Still belongs more than an article reporting on what happened in barcelona.How?
                I like this article, but it has absolutely nothing to do with video games or pop culture, which is what Kotaku is all about. So how can you say that this belongs more than a potential report on Barcelona?

                  Its a kokatu writer sharing his own life experience. He is sharing his own experiences with like minded people. He clearly wanted to share this with fellow gamers/ Readers of kotaku. A writer reporting on a terrorist attack has no basis being on here.

      Only an idiot would think there is nothing wrong with people proudly marching around in KKK uniforms and Nazi Flags/ Imagery.

      Do you really want to be a person that defends a group that idolizes a political era that directly resulted in the deaths of millions of innocent people?

        Yet you comment about a small band of Nazi's and yet here this weekend more innocents died at the hands of Islamofascists but falling fridges are more a concern....

          Yet you comment about a small band of Nazi's

          The entire thing was organised by white supremecists. Perhaps you should look up who David Duke is

          here this weekend more innocents died at the hands of Islamofascists but falling fridges are more a concern....

          So whats your solution then? The white supremesicst solution of treating all muslims like shit due to the action of a minority? Collective punishment?

          Your lot love to shout "MUSILIMS! ITS ALL MUSLIMS!" Yet provide no actual solution. ISIS has stated previously in interviews with the press they rely on hard right racist groups and recruiting tools because they push vulnerable young muslims into ISIS.

          You are nothing but a coward exploiting tragedy to further your political ideals. We want to solve the problem, You just want to blame and push hate.

          Last edited 19/08/17 1:42 am

      Ignoring your second sentence, as much as I understand the point the first sentence is trying to make this is very clearly not the correct example to compare to. What I saw in the footage at Charlottesville was so eerily familiar to what I remember reading in history books regarding WW2 and the KKK that it shocked me. As Gita mentioned in this article what we read in history books seemed to be, well... history. Ancient. Old news. But then something like this happens and you realise that what you thought was an aspect of society we rightly moved from was actually just hiding in the shadows.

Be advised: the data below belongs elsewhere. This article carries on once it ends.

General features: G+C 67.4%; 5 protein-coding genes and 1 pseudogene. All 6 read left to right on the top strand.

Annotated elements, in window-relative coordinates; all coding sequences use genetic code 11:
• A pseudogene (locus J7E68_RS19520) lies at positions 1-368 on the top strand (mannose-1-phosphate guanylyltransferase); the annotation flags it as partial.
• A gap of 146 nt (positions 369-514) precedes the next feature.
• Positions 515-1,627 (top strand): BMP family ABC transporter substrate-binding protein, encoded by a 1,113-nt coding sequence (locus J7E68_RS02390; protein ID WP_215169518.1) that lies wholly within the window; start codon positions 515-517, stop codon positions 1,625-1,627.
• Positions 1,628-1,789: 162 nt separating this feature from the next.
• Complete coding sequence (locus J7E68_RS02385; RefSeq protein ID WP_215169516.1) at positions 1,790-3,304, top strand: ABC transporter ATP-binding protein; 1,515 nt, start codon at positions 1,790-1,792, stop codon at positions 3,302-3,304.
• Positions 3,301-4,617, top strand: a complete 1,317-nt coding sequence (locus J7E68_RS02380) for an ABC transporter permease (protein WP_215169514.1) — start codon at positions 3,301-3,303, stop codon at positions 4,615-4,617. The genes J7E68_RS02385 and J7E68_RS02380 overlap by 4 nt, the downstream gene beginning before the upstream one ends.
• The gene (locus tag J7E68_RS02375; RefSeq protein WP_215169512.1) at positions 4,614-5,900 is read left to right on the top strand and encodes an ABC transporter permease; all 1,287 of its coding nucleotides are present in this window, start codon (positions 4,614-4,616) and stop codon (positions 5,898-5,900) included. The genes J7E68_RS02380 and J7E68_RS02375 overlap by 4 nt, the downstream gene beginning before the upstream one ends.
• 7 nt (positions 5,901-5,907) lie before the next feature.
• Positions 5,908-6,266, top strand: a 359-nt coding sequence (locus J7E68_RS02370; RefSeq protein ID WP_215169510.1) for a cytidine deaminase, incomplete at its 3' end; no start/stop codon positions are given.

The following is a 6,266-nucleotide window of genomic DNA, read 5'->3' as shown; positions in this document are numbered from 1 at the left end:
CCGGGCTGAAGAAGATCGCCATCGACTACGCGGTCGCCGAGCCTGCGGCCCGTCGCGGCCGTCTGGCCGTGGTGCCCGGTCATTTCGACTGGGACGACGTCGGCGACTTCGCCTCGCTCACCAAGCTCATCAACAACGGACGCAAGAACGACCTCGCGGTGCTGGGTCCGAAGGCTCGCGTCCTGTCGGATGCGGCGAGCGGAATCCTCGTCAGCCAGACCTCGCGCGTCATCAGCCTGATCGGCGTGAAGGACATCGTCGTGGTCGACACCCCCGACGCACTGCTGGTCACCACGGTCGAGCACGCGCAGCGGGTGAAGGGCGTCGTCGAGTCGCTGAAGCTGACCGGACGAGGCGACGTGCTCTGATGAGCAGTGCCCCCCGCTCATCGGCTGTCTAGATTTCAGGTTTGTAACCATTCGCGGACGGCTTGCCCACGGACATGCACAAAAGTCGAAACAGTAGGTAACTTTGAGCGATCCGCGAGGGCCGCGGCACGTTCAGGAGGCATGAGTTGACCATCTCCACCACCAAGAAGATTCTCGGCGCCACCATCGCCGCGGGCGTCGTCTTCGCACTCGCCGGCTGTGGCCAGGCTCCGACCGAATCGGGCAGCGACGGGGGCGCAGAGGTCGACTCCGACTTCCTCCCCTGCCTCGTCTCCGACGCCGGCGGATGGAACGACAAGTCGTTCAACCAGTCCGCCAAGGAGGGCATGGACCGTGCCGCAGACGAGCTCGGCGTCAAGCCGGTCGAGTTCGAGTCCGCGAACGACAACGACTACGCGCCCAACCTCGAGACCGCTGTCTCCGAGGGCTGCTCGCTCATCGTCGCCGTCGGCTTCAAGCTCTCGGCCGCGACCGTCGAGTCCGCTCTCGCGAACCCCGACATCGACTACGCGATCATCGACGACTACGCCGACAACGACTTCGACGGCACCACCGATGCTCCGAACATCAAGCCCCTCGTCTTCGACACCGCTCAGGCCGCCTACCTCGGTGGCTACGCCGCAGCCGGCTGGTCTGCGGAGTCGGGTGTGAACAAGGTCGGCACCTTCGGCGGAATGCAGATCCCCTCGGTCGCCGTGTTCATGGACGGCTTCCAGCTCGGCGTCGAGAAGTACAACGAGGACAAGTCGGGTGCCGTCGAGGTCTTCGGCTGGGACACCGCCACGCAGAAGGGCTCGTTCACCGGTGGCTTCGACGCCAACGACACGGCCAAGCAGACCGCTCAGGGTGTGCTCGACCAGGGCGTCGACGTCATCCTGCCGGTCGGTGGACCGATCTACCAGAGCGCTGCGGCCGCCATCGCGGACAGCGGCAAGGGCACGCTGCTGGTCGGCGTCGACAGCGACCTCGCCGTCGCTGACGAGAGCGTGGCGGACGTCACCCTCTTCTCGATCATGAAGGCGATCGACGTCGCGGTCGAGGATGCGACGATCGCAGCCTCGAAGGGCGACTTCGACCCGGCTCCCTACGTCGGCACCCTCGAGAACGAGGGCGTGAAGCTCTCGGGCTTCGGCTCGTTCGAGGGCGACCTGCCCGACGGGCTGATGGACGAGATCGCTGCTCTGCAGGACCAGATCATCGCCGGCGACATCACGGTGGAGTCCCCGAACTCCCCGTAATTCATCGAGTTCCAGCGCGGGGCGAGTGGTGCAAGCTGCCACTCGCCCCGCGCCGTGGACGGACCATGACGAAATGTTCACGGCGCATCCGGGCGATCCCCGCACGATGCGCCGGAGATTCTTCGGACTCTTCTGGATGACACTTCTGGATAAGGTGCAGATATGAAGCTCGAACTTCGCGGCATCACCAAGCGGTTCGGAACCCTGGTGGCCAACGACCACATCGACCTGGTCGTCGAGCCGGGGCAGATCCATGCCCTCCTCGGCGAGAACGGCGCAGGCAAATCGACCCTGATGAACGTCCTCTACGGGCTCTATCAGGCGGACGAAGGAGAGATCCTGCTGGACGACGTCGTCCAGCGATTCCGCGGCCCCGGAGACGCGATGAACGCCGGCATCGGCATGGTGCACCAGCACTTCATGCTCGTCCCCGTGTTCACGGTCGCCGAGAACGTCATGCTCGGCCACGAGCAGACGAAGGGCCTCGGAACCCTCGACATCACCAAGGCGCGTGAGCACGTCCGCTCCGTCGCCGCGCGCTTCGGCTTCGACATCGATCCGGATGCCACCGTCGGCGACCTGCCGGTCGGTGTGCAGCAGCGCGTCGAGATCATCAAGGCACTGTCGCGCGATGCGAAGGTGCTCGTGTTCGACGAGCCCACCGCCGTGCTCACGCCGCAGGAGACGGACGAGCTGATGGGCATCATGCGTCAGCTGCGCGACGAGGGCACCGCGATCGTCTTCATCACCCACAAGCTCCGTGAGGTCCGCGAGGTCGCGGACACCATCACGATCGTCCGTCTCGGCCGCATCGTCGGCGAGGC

You want to point out the disparity that many sites may show in regards to wrongdoings committed by the far-left as opposed to the far-right? Fine. I'll even agree that is a problem. But this is an article addressing a recent event where we saw literal white-supremacists & Nazis parading proudly. Doesn't that scare you in the slightest?

      Last edited 16/08/17 2:33 am

        It scares me as the much as the fascist actions of antifa, the murderous actions of Islamic fundamentalists....

        All I ask for is consistency..... You see multiple barbaric acts from one source and you're told don't worry about it... Lone wolf, falling fridges are more dangerous, not real islam, or they are anti-fascists (while burning and trashing innocent peoples properties and premises).

        As soon as one event retaliates in a similar way its "all white people are white supremacists" and "this is a serious problem" and its apparently absurd or offensive to use the "one wolf, falling fridges" analogies.

          I'm really not sure how to respond to your comments. I understand the frustration regarding "All white people are ", sure. It is a stupid and racist saying and those that don't understand that or make excuses for it are idiots. Blaming all for the actions of few is never a good thing. But if I'm understanding this reply correctly then your original post (aka. second sentence) was using a shoddy defence to show it's a shoddy defence?

    Hello. I'm still here.

    Chill the fuck out, and do so promptly.

    Hi Gita - I just read your story as it was shared on Lifehacker. I'm not surprised your dad is proud of you. You tell your story and his beautifully and with power. The insight that the struggle for equality is ongoing is sad and true. I wish for humanity's sake we were better at learning the lessons of our history. With writers like you around, perhaps we will get better at it. Thanks for sharing.